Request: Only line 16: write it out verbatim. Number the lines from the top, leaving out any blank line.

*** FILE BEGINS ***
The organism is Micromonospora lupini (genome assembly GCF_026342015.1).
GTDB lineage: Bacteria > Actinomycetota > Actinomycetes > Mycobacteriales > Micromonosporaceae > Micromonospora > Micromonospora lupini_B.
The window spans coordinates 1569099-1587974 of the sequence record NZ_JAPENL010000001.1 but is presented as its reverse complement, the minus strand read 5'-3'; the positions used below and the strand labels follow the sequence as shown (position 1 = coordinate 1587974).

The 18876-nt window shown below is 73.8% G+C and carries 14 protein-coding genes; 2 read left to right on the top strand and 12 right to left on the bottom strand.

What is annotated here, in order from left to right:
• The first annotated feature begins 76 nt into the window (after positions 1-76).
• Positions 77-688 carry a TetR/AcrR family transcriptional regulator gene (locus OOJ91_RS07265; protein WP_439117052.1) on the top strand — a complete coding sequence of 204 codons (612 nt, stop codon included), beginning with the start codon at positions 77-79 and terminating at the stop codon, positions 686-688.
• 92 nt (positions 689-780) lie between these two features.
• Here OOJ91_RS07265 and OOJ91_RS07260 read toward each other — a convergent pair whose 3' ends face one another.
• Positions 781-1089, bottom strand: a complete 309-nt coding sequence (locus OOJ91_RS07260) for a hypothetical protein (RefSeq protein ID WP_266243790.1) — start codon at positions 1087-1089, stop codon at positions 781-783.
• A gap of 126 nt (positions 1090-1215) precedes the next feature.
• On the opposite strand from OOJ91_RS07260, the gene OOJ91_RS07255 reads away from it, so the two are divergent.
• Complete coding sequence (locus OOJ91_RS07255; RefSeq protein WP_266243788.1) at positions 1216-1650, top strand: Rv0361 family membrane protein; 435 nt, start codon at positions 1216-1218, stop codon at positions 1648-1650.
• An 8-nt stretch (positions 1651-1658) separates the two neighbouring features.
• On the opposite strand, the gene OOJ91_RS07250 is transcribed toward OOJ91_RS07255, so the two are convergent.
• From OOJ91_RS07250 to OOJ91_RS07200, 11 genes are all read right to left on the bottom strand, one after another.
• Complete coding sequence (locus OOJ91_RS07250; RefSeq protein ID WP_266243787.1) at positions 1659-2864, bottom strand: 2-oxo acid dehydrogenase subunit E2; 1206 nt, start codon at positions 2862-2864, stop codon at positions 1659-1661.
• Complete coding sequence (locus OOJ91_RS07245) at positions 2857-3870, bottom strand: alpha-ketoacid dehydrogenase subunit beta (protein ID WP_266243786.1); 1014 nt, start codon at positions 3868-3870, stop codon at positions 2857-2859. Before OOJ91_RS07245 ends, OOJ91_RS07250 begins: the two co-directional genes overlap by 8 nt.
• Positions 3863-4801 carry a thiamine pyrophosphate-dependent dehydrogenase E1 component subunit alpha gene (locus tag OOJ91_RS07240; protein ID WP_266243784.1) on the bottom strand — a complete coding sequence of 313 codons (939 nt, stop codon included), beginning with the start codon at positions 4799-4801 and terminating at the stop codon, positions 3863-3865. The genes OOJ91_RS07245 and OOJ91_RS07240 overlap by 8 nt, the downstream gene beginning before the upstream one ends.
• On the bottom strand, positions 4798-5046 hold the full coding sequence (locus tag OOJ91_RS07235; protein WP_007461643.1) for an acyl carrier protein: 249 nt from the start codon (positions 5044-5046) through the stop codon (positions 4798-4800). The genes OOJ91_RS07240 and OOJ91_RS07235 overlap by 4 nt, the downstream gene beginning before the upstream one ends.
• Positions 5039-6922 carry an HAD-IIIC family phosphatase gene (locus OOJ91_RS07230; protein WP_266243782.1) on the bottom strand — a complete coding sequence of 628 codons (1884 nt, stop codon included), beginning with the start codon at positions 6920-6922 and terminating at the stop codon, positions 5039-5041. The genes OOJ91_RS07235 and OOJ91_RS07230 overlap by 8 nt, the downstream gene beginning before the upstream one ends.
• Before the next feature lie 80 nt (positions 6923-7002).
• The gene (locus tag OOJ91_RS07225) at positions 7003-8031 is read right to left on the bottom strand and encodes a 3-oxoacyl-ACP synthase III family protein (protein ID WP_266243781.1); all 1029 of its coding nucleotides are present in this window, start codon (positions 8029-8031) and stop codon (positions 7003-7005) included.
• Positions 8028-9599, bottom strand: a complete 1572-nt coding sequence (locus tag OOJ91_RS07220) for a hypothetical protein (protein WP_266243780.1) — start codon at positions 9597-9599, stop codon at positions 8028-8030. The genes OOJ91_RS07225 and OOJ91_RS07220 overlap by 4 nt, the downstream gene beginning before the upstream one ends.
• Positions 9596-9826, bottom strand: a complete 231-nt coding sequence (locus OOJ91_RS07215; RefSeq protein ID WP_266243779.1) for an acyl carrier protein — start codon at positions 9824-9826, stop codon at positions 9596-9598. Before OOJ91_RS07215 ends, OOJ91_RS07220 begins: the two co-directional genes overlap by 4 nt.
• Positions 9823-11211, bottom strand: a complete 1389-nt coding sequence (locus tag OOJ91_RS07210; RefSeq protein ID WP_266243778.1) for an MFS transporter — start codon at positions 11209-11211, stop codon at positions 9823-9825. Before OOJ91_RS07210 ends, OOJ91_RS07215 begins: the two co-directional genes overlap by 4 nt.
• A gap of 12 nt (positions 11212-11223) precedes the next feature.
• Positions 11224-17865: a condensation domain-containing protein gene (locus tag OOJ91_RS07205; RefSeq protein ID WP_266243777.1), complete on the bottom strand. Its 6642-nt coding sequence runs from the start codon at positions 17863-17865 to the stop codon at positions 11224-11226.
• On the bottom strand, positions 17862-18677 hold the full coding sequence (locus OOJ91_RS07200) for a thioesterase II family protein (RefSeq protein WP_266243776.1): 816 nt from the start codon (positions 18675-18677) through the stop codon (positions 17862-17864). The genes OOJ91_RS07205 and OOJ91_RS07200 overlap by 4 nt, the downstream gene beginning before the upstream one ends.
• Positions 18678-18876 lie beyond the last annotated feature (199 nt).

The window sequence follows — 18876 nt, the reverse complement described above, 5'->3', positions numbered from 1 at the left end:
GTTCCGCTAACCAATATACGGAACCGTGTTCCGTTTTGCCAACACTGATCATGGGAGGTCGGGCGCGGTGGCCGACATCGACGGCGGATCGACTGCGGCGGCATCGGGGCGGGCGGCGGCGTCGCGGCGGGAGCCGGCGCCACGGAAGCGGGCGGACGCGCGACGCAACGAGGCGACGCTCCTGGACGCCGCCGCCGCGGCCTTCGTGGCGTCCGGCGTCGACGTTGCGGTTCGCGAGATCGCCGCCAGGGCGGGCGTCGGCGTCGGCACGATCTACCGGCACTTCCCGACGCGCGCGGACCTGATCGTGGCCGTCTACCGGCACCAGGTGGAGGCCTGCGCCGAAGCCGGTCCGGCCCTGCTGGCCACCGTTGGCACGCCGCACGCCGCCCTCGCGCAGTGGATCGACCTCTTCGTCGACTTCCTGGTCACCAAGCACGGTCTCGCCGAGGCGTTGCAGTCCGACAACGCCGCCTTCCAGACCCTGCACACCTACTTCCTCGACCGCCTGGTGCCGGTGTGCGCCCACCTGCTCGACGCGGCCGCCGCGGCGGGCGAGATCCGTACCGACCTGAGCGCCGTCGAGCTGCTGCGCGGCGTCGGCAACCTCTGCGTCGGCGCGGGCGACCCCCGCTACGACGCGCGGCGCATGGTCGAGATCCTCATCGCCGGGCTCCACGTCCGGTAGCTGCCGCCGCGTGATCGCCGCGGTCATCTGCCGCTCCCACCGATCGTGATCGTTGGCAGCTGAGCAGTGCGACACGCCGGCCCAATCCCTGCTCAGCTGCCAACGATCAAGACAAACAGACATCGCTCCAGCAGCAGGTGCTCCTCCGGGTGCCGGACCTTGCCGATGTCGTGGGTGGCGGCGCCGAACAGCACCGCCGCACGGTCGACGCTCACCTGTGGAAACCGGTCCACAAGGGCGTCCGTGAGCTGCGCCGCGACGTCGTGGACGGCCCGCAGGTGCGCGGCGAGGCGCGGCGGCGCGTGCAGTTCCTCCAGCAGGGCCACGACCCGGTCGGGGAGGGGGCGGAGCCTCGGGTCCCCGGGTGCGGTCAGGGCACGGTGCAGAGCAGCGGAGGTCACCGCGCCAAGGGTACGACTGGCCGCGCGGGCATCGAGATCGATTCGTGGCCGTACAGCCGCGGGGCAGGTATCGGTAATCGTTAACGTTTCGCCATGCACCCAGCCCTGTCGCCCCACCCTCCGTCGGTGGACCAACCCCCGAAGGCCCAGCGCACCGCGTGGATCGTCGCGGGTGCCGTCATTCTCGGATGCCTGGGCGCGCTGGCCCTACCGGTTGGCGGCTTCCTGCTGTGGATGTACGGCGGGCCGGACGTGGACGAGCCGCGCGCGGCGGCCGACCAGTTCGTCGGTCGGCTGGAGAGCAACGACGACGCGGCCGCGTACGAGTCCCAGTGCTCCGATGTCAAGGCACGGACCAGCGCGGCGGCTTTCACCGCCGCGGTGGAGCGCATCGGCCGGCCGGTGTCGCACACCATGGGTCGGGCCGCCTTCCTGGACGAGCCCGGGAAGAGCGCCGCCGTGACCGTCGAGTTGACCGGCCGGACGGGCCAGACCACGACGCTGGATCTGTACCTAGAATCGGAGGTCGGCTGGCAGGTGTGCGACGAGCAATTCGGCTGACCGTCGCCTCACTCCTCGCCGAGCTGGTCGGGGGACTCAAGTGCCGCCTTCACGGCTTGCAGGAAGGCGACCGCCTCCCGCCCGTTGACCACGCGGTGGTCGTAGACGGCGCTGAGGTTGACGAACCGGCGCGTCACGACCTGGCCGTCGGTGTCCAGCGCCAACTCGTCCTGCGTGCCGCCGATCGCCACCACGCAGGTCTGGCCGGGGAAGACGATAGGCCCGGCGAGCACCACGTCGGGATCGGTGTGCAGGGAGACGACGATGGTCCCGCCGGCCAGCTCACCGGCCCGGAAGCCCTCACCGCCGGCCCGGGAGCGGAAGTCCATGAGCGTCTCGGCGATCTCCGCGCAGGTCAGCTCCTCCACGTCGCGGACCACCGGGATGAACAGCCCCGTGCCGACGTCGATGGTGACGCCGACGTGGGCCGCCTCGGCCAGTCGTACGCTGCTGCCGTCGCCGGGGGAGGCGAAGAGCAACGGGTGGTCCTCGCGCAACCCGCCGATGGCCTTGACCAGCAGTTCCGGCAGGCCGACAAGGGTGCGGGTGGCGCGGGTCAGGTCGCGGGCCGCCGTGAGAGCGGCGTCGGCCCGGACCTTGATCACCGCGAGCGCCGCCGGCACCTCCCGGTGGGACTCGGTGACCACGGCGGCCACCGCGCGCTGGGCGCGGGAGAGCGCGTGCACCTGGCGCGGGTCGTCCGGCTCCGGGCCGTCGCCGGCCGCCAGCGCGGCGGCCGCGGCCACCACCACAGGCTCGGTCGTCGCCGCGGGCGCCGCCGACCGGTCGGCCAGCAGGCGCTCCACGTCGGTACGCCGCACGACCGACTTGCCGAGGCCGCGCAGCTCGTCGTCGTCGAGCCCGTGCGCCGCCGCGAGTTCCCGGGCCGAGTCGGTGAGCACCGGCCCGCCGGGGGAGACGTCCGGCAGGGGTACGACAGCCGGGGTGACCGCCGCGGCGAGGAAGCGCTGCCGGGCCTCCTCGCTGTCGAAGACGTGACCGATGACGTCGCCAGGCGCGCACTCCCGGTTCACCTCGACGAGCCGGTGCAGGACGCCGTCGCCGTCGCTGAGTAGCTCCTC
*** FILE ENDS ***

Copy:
• From OOJ91_RS07250 to OOJ91_RS07200, 11 genes are all read right to left on the bottom strand, one after another.